Relay for Life to hand on passport to hope

Illawarra Relay for Life 2014 ambassadors Jennie and Leigh Colacino with Hayden Sleigh, 3, the grandson of last year's ambassador, Wendy Saville. Picture: GREG TOTMAN

Illawarra Relay for Life 2014 ambassadors Jennie and Leigh Colacino with Hayden Sleigh, 3, the grandson of last year's ambassador, Wendy Saville. Picture: GREG TOTMAN

When Jennie Colacino was diagnosed with cancer in 2004, she was given three weeks to live.

The Stanwell Park woman credits a "positive attitude, supportive husband and family, and brilliant surgeon" for helping her survive cancer in her colon, liver, peritoneum and lungs.

Along with her husband, Leigh, a Wollongong councillor, Mrs Colacino now helps other cancer patients and carers deal with the devastating diagnosis.

As the joint ambassadors for this year's Illawarra Relay for Life, they aim to spread their message of hope to more cancer sufferers, survivors and carers.

"When I was first diagnosed with cancer, it was scary and very daunting," Mrs Colacino said.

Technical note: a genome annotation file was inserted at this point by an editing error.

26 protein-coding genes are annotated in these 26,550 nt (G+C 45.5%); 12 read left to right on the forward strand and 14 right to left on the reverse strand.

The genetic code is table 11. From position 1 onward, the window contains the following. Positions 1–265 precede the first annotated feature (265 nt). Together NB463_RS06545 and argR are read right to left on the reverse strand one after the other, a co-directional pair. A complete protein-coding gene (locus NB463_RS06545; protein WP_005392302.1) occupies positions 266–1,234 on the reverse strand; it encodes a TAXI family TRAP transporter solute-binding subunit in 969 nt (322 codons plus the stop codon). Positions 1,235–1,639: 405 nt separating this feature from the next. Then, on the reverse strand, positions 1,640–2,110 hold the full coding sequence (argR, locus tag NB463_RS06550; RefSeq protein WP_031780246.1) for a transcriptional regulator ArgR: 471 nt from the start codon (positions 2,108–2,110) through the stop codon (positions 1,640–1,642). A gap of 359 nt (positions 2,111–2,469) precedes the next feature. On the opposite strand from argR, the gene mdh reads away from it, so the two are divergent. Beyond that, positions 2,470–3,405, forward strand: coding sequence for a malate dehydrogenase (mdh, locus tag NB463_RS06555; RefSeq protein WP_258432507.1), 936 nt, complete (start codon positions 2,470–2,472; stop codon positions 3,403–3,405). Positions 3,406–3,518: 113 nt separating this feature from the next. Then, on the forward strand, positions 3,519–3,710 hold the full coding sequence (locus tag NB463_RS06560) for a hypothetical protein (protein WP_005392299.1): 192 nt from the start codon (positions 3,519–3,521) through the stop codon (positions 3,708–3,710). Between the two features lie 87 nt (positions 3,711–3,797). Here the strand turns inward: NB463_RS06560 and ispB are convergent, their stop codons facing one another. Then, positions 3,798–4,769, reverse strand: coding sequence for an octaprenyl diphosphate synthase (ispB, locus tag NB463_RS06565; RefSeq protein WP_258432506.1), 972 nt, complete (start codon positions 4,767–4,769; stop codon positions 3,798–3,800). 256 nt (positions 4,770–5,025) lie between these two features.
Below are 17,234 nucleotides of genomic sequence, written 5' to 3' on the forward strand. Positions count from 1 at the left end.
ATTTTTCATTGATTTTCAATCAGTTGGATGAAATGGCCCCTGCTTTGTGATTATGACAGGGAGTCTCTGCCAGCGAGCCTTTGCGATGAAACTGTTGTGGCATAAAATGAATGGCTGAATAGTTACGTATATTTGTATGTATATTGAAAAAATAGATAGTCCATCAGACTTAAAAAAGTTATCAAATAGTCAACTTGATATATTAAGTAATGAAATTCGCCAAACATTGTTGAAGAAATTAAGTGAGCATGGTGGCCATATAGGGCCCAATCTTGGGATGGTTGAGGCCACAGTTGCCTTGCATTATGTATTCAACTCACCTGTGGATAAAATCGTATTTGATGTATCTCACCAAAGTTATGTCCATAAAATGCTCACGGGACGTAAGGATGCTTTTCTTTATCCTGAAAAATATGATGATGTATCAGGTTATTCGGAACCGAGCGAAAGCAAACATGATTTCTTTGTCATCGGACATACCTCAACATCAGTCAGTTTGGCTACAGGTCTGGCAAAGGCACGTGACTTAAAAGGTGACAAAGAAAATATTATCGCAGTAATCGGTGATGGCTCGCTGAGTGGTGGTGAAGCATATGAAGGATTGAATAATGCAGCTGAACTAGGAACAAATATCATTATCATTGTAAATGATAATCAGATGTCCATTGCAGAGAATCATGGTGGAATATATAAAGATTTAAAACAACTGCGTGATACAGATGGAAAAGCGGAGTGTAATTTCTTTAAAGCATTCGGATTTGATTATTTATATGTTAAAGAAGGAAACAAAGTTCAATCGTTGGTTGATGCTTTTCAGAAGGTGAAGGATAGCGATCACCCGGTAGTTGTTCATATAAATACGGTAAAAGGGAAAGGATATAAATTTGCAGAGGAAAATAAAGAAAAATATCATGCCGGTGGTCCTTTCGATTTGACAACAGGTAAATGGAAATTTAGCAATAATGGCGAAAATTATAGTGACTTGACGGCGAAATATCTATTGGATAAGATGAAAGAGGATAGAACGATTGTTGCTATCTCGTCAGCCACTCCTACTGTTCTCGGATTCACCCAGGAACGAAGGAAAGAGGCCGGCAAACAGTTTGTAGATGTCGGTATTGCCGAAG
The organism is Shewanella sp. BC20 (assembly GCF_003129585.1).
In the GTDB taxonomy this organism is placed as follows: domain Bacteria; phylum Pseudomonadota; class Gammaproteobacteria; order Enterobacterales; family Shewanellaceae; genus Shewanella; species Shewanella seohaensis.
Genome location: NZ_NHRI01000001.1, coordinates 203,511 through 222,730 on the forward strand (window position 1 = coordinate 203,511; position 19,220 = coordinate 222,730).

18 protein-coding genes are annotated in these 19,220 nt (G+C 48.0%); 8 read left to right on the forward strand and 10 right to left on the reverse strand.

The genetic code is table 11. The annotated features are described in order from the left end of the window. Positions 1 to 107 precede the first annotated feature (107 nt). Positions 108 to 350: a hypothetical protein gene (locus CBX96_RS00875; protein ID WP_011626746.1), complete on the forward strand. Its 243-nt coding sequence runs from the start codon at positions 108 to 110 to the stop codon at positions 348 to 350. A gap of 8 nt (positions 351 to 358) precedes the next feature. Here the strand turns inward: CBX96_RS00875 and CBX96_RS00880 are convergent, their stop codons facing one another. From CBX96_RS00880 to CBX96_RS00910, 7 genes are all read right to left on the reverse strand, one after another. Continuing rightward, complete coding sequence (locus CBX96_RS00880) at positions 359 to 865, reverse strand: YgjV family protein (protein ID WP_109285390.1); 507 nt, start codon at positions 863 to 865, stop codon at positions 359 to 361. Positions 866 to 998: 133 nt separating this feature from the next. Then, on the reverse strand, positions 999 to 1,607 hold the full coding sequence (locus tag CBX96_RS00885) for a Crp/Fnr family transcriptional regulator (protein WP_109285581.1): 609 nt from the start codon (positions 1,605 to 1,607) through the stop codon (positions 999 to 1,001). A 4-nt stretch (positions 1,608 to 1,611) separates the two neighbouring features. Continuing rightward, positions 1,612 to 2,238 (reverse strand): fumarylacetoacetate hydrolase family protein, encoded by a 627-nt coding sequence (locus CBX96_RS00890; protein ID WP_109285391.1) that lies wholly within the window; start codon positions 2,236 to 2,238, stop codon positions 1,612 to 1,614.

"But there was a light in the tunnel in the form of the Cancer Council, which provided me with information and support.

"They made the journey ahead feel more manageable and showed me that I was not alone, and now Leigh and I want to offer that hope to others."

The couple launched the NSW Cancer Council's 2014 Illawarra Relay for Life campaign at Beaton Park on Monday.

The theme of this year's event - which will be held at the Gwynneville leisure centre on September 20 and 21 - is Passport to Hope.

Illawarra Relay for Life committee chairperson Maree Kerr said the theme of countries and culture was relevant in a number of ways.

"We want to tap into the multicultural communities in the region and thought it would be great to have this theme that tapped into all the sporting events around the world this year, including the World Cup," she said.

"Plus we will be setting up tents at the event promoting healthy lifestyles and participants will get a stamp on their 'health passports' at each tent."

The Illawarra relay event has raised about $2.5 million since its inception in 2004. Organisers hope to attract 2200 participants and raise $350,000 this year.

"Some money will go towards supporting vital research although the majority of the money raised does stay local," Ms Kerr said. "It helps provide cancer patients and carers in the Illawarra with a range of services including telephone support, transport and home support."

The regional relay is gaining momentum with 90 teams and 389 people registered for the 24-hour event. Teams are encouraged to camp overnight and take turns to walk the track.

For more information, visit relayforlife.org.au.

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